I returned home from Ireland in June with 742 new pictures. Some of them will become part of future blog posts, some will end up on Facebook or in my online gallery. Most of them will never leave my computer. One of the challenges I have after each trip is to decide what photo to edit first. This was especially difficult this time as there weren’t any once-in-a-lifetime-photos, nothing that will probably ever grace the pages of a magazine. But, as a complete unit, the pictures tell the story of my trip. Altogether, they capture Ireland. Here is a sample of some of the photos I’ve managed to edit so far. There are still many more to come. Enjoy!
I’m a sentimental girl, an incurable romantic prone to fits of nostalgia. Because of this, I have booked four trips to Ireland looking for…I don’t know. Lost love? A little white cottage with a thatched roof in which I can dream and write? The perfect travel photograph? An actual leprechaun or a metaphorical pot of gold?
I’m the girl who wanders the beaches of the Wild Atlantic Way, collecting shells and rocks. (Choose any jacket from my closet, and you’ll find grains of sand in the pockets.) I’ll pull over every hundred yards or so in County Kerry to capture a memorable vista with my camera. Live music in pubs makes me cry because every song sung in Ireland emanates from the soul of the earth and possesses me. I can’t explain it; it’s something you have to feel.
You know what isn’t romantic to me? Souvenir shops. Mass-produced trinkets or clothing in one of Ireland’s 40 shades of green. If I have to buy it, or it came from some factory in China, I don’t want it. In fact, I don’t even budget for souvenirs. So, it was a big deal that I bought two of them this past October.
One was not my fault. I’d fallen under the enchantment of a Spanish busker crooning out the most beautiful rendition of Hallelujah in the middle of Grafton Street, and, wiping tears from my eyes, turned over my last ten Euro to buy his CD. Now that I’m home, though, and the thrall has lifted, the CD makes me laugh because his Spanish accent reminds me of Antonio Banderas singing Livin’ La Vida Loca as Puss in Boots and nothing at all of that night in Dublin.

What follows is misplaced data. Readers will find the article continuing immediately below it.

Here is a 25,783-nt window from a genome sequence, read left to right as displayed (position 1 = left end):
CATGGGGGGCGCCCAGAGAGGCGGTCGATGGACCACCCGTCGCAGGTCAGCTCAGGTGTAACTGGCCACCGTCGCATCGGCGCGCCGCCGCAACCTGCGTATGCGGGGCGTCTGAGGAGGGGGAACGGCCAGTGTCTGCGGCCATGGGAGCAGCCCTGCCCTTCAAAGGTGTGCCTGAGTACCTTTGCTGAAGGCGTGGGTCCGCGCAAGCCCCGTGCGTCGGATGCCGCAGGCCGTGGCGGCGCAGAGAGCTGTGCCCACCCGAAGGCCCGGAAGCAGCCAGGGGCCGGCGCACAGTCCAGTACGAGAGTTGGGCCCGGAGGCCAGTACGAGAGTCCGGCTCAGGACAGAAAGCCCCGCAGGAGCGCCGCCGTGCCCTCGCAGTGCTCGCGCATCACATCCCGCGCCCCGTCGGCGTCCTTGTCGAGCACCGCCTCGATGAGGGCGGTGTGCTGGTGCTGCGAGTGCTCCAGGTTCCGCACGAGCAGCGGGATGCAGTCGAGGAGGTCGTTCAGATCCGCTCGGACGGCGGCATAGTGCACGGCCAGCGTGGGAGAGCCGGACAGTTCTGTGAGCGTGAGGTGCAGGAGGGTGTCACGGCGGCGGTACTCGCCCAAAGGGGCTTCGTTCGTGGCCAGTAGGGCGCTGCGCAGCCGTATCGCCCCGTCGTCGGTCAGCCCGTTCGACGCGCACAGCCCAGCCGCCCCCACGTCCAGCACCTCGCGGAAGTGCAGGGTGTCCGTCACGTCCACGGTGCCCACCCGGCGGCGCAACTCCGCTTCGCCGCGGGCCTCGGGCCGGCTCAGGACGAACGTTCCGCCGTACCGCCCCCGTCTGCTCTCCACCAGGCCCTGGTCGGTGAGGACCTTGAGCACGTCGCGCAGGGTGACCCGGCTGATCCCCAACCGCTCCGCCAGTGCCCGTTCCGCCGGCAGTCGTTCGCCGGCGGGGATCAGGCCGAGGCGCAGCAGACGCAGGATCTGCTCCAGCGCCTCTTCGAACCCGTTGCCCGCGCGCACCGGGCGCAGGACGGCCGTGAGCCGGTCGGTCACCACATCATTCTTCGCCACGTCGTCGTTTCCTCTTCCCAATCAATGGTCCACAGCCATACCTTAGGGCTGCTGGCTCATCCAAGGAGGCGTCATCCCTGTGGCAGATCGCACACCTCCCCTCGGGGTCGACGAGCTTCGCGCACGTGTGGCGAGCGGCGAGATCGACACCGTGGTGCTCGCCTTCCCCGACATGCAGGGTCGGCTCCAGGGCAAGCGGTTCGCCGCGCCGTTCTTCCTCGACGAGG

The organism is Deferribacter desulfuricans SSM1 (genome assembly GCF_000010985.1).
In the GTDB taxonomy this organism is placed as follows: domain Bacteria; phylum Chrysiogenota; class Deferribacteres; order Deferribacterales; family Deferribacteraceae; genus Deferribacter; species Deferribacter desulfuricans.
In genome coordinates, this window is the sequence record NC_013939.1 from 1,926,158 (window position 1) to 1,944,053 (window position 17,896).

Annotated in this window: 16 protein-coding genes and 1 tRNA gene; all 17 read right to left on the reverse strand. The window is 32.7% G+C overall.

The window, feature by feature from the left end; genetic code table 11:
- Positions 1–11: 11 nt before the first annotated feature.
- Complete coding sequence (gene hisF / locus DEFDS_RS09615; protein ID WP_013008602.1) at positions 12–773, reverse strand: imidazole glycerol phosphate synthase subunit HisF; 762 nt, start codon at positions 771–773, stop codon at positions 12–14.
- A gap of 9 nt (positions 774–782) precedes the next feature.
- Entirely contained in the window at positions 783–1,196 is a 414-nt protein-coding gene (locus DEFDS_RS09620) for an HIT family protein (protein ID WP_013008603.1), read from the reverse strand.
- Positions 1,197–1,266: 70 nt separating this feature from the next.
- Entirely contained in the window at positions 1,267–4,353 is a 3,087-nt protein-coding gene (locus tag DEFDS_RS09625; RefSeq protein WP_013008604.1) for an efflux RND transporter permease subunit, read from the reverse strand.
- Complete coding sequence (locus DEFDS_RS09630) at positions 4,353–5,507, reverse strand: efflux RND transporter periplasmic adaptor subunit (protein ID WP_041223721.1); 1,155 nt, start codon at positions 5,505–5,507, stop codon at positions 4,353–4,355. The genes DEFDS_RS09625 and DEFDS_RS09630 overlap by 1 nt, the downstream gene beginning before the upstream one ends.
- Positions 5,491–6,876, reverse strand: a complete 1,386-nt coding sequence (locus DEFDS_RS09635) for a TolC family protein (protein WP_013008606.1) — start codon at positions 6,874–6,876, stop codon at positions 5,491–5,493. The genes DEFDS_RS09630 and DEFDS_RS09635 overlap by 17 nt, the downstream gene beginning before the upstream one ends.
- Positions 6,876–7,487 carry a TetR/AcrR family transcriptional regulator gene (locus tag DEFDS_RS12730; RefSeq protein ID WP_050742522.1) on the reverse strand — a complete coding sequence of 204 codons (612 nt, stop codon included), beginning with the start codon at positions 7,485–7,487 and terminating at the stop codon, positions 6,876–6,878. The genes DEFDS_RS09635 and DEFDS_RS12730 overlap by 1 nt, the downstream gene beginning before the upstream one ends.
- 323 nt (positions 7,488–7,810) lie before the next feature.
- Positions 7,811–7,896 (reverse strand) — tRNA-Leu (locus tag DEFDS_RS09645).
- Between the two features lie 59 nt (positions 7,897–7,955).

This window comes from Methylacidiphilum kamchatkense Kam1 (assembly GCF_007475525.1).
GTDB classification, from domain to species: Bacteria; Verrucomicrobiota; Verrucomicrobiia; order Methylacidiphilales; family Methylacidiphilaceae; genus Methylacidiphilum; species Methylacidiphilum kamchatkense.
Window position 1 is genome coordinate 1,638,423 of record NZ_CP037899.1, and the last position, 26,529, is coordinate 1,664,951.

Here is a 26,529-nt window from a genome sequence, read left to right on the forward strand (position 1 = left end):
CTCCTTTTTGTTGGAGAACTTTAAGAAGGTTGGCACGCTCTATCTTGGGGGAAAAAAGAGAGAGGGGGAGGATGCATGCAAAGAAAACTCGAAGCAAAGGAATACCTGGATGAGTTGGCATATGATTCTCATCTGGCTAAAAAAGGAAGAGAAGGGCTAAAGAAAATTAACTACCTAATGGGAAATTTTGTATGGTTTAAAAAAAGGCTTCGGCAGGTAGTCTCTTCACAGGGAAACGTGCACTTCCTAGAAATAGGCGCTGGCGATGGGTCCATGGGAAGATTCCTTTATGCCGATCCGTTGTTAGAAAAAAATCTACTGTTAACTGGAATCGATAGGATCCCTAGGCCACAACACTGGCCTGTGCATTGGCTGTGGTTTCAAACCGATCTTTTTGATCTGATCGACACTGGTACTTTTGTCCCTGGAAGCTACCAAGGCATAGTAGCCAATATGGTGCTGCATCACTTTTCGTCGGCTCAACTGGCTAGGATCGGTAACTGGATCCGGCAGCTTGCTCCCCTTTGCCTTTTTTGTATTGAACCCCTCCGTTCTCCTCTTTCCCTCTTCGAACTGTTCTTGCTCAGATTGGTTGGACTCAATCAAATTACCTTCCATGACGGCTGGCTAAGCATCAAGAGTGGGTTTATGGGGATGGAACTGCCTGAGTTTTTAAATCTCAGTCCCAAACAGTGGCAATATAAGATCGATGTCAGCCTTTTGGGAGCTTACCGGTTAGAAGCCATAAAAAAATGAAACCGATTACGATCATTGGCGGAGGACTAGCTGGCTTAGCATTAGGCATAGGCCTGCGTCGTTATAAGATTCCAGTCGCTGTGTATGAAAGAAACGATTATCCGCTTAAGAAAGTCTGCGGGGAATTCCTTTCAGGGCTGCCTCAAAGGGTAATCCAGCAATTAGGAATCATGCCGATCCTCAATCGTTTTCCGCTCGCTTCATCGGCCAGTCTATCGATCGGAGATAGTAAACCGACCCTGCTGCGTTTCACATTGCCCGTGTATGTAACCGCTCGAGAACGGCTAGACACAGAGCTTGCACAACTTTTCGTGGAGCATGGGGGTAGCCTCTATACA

My second souvenir was a pewter pendant with my name stamped out in ancient Ogham script. Yes, it’s totally touristy. Locals don’t do this, but there was this guy sitting in front of Poulnabrone Dolmen in County Clare, and he had this Druid air about him, a table full of tools, and a good story about how he was an artist and got robbed while sleeping on the streets of Galway this one time… Pull at my heartstrings! Good-bye 20 Euro.
Ogham gets it’s name from Ogma, the Celtic God of Eloquence and Literature, and it was a form of writing used in Ireland between the 4th and 7th centuries.
Ogham, thought to have magical overtones, was common among the Druids. How could I resist buying a pendant with a magical language on it?
I suppose the real story is, though, that I have a soft spot for artists who are simply trying to eke out an existence. I picture them back at their meager apartments or the couches on which they surf in the homes of friends or tired relatives who wish they’d pick a real career, and I feel sorry for them. So I buy their wares and hope they can continue to create and find happiness.
Like I said, incurable romantic.
Dolmens, also known as portal tombs, generally consist of at least two upright stones that support a capstone. Rising dramatically above the limestone pavement of the Burren, Poulnabrone is the most widely photographed of all the Irish dolmens and dates back over 2,500 years. Found within its chamber were the remains of over 20 people, including a baby and six children. It’s name means, “hole of sorrows”.
On Monday I drove from County Kerry to County Clare, Ireland, and I’m now staying in the little tourist town of Doolin, a 5 minute drive from the Cliffs of Moher. After a grueling 4 hour drive, I checked into The Half Door Bed and Breakfast. If ever you happen to be in Doolin, you will want to stay here. Upon arrival, the owner, Anne, made me a pot of tea – which really hit the spot as the rains rolled in and the wind picked up. I felt right at home!
Last night, the wind blew so hard the rain stung when it hit my face, so taking pictures was out of the question. I camped out in Mcdermott’s Bar and Grill instead, where a young man asked if I would hire him to be my leprechaun. He said for a meager $100 a week, he would grant all of my wishes and cook me bacon and cabbage. I told him I wasn’t hiring. He told me my Irish accent wasn’t that good. After 1 1/2 Guinness, I returned to my B&B to get some peace and quiet.
When I woke up this morning, the sun was shining! Even though I wanted to chat with the other guests and enjoy my full Irish breakfast, I ate quickly and then hit the road to see the Cliffs of Moher and some other popular destinations before the hordes of tourists descended upon them.
The Cliffs of Moher were easy enough to find, but Poulnabrone Dolmen was hidden out in the middle of County Clare, and I can’t tell you how many wrong turns I made trying to find it. Finally, I asked a tour driver, who had stopped his van to let his passengers take a picture of the castle above with the rainbow. He said he was heading there next, and because I was a redhead I could follow him. Ha. Good thing, because I would have driven right past it!